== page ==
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Get rid of back pain by improving your deadlift!
Deadlifts are a full body, complex exercise. We’re talking about conventional deadlifts. You’re using your back, arms, core, quads, glutes and hamstrings all in one move! As far as exercises that give you the most bang for your buck, deadlifts are one of the best.
However, we see many people who have trouble with or even all-out avoid deadlifts because of back pain. We see this even more than people avoiding or having issues with squats. Our take, though, based on a lot of experience and from knowledge of human body mechanics, the key shifts that fix your deadlift will also help to fix your back pain.
So, instead of avoiding deadlifts because they hurt your back (or you’re scared they will), we challenge you to fix your back pain for good with these deadlift tips!
The complexity of a proper deadlift can really be a challenge for some people, especially those with disengaged glutes and hamstrings and tightness in their hips. Getting into a proper hinge position and engaging the glutes and hamstrings while they’re in a stretched position can be really challenging.
Maybe you’ve hurt your back in the past deadlifting, or just scared to take the risk. We also often see people who tend towards back pain, and are hesitant to even give them a try.
If that’s you, you’re not alone. Many people either avoid or don’t do deadlifts because they experience back pain. However, we believe that, apart from major injuries or medical issues, everyone should be deadlifting. Deadlifts challenge you metabolically, build muscle and your nervous system capacity.
Fixing the mechanics of your deadlift can also not only resolve back pain related to deadlift but resolve chronic back pain as well! This is because through fixing your deadlift you’ll teach your body how to hinge at the hip and utilize your glutes and hamstrings more effectively, which will take the pressure off your back.
We’ve worked with many clients and resolved their back pain by fixing their hip hinge and muscle activation patterns through teaching the deadlift.
Need more PROOF?
Take one of our recent clients, who came to us with general health & fitness goals. He had good mechanics and movement in his hips, but struggled to feel his glutes and hamstrings at the bottom of the deadlift. Thus, he was feeling some low back pain after deadlifts. After working on this for a few months, he was able to add 100 lbs to his max deadlift!!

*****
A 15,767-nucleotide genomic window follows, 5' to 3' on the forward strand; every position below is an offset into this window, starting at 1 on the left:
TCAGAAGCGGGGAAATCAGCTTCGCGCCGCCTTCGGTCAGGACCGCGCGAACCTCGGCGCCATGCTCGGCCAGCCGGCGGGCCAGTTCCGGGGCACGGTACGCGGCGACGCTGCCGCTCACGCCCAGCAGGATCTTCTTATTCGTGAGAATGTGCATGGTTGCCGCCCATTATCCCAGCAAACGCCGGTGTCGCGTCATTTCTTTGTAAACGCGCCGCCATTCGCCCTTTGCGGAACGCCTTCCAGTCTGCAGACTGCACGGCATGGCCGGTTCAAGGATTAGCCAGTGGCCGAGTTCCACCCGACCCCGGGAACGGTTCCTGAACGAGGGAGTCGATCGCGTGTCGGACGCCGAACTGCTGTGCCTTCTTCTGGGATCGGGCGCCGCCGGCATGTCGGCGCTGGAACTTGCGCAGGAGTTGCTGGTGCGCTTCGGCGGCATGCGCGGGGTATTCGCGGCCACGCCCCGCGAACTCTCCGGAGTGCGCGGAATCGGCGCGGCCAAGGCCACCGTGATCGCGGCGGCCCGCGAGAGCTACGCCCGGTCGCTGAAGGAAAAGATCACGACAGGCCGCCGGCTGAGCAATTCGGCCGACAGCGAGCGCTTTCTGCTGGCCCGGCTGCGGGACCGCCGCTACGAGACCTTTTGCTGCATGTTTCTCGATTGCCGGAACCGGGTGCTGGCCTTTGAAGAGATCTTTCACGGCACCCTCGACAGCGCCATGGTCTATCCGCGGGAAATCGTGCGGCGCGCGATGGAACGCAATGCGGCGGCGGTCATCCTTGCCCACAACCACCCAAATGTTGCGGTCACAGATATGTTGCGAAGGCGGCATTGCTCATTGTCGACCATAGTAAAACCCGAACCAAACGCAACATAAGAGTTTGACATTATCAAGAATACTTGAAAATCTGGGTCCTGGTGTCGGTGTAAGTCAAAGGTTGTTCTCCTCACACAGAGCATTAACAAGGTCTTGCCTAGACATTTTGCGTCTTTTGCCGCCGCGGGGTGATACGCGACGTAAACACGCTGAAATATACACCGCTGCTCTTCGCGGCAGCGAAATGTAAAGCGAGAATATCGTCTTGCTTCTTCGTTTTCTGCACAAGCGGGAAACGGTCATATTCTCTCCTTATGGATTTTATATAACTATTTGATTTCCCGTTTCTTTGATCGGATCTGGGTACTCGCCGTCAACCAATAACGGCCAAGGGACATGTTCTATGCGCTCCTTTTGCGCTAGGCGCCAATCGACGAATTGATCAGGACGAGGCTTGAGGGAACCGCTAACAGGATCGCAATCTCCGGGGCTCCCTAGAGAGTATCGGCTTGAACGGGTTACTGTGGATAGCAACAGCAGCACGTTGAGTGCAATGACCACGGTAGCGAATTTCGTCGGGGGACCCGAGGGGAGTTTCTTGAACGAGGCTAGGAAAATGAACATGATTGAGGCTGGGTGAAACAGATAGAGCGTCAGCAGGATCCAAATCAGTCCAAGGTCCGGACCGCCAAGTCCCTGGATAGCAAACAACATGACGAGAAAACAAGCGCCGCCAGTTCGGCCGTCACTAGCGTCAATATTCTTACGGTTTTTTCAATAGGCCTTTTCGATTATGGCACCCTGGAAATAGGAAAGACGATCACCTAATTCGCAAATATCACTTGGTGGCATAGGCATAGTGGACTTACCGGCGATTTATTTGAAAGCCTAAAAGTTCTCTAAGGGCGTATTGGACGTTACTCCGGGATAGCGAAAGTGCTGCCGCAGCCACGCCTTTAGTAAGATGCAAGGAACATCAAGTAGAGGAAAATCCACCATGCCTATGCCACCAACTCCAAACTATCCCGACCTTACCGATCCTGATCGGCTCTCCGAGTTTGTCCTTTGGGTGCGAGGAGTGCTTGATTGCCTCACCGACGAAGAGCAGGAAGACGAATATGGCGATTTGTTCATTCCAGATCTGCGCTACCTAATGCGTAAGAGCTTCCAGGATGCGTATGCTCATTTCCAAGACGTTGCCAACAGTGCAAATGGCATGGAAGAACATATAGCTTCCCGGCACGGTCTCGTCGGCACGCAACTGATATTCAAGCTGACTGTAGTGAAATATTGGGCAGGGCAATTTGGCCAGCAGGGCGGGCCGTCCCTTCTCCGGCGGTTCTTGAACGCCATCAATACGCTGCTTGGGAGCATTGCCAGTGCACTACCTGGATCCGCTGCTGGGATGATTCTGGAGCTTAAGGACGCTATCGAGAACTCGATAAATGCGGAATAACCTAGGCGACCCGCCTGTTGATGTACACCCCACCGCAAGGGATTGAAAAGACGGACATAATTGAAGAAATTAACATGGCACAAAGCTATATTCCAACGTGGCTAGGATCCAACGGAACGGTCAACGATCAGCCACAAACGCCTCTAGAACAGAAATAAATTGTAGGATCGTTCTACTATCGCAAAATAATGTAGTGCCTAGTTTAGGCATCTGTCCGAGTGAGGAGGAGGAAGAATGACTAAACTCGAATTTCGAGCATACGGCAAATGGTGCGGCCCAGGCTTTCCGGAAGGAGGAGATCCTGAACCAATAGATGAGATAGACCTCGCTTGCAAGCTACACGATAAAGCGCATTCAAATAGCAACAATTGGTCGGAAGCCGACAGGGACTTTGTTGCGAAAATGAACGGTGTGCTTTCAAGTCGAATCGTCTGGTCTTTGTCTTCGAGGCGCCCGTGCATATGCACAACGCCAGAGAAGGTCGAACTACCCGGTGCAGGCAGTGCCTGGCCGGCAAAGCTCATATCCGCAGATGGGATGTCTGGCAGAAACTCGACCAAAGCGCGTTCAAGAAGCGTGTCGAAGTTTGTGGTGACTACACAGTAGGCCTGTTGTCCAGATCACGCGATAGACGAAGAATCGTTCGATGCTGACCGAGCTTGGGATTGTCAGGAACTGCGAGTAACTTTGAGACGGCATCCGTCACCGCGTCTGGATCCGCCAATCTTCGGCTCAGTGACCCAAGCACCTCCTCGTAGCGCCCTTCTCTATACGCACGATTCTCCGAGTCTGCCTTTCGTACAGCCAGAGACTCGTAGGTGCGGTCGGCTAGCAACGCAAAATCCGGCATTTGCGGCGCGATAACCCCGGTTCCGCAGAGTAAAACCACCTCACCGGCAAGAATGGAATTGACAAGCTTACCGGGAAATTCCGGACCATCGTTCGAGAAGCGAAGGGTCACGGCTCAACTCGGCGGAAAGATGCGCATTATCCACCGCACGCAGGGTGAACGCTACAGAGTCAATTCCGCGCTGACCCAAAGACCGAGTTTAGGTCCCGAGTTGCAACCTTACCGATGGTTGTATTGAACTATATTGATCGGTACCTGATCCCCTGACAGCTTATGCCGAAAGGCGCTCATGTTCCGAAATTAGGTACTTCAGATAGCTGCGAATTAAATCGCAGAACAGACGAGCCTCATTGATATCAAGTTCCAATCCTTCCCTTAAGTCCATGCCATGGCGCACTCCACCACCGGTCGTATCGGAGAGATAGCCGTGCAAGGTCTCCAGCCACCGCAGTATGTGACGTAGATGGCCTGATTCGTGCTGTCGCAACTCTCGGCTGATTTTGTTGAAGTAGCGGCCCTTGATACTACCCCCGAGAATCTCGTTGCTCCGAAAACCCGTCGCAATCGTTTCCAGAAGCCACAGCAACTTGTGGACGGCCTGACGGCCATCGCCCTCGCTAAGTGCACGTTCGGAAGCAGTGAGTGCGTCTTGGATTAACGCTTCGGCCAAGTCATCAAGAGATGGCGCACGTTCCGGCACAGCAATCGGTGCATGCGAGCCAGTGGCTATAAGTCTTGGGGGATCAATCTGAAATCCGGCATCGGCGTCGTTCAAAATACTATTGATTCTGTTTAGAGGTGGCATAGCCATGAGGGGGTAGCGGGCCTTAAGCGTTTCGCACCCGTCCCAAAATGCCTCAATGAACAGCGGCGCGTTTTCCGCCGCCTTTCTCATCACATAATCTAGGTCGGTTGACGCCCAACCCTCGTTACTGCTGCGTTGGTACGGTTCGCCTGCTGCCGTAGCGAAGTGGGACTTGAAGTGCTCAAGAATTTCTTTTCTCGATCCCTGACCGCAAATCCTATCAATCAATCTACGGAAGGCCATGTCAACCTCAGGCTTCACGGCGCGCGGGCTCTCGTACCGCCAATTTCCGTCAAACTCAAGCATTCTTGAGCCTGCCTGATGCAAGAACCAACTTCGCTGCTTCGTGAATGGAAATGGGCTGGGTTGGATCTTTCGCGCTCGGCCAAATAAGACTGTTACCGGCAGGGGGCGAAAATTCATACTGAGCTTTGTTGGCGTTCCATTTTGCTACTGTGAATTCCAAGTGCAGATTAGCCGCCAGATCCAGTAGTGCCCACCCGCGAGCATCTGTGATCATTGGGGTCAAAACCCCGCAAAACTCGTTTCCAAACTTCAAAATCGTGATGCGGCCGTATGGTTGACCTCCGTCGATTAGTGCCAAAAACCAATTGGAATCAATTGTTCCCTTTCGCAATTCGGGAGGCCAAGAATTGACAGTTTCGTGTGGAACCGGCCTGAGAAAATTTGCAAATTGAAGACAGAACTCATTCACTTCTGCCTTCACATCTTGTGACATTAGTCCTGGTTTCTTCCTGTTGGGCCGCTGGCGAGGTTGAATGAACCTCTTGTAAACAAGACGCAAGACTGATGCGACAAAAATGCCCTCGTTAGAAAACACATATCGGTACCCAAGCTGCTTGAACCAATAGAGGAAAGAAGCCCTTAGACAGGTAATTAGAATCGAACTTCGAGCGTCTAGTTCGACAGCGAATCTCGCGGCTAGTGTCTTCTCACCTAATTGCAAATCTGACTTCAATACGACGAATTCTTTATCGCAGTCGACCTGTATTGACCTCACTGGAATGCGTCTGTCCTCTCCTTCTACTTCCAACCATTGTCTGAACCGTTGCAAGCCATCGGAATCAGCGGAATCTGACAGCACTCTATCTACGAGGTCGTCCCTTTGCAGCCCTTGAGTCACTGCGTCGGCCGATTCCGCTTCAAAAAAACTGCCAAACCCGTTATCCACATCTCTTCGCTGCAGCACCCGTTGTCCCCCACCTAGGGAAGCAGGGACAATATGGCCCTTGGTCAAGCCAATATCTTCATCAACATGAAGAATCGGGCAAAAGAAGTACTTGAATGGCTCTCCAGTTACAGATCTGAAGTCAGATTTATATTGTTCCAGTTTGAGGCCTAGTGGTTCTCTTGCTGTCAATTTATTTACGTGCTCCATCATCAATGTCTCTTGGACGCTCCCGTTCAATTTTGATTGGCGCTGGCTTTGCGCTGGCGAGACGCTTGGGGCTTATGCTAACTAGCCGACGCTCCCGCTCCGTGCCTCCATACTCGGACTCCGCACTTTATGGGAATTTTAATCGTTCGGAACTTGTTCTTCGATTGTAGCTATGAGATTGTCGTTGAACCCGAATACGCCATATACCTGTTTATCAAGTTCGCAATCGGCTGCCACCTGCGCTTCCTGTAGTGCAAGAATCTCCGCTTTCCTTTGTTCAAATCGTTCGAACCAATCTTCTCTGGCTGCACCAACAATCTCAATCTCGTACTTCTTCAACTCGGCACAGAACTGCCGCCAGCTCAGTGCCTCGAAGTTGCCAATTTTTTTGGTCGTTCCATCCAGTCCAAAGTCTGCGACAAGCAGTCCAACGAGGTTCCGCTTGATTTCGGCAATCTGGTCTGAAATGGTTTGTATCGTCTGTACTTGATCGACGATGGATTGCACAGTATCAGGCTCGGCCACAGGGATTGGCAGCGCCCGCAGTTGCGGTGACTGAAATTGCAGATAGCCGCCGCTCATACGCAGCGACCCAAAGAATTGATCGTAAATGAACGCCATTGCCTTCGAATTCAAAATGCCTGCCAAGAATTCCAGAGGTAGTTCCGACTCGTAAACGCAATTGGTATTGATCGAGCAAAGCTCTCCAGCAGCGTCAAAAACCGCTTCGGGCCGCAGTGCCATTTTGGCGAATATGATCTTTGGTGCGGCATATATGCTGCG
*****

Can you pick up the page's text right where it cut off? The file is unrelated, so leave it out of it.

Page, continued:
How did we help him do this? Well, he had dedicated himself to our Power-building program, geared towards strength goals, and was making a lot of gains. Still, he was struggling with low back pain after deadlifts. After a bit of work, and the tips below, he was able to easily add that extra 100 lbs to his lift and his back felt great!
Here are some of our favorite tips to help eliminate back pain and fix your deadlift technique:
- Learn to activate your glutes & hamstrings at the bottom, before you lift off the floor
- Pull the slack out of the bar before you lift
- Squeeze your lats & pull your shoulders down and back
- Think about squeezing your legs together, as opposed to pushing your hips forward, as you extend your hips to straight at the top. DO NOT overextend and stick your hips out in front of you
The biggest thing is remembering that you control the muscles you use by how you think about a lift. What these tips aim to do is help you to think about the lift in a certain way so you use the right muscles, namely so you STOP using the back muscles exclusively to lift the bar.
Deadlifts do utilize your back muscles but they are not solely an isolated back movement. If you look at all the muscles used when you deadlift, you use more muscle mass from leg muscles than you do from back muscles. This is why we consider deadlifts more of a leg exercise than back exercise.
By utilizing the tips above, you will be using your glutes & hamstrings more effectively to take pressure off the lower back. You will optimally load your spine in a neutral position by setting the shoulders back and squeezing the lats rather than relying solely on the extensors. And you’ll utilize your adductors, core and glutes to lock out at the top rather than just the glutes and hip drive. Lastly, by avoiding overextending your hips you’ll keep your lower spine in a safer position.
Give these a try & let us know how they worked for you!
Still having issues after you try these? Try the hex or trap bar deadlift. The positioning of the weight is more centered over midline and allows for a neutral grip, both of which help you to keep more weight in the hips and keep the shoulders back.
Live in the Portland, OR, area, want to learn about all of these techniques and more in-person and have us personally assess you? We hold workshops at our Milwaukie, OR, location. Stay tuned HERE so you can sign up for the next deadlift workshop. LINK TO EVENTS PAGE ON BLOG
Better yet, sign up for our custom programming and we’ll design a program just for you, your challenges and your specific needs and goals! LINK TO TRAINERIZE CUSTOM WORKOUT PACK HERE.
Not sure how we can help you? Get our Price & Fit Guide HERE: LINK TO BUTTON ON MAIN WEBSITE WITH PRICE & FIT GUIDE
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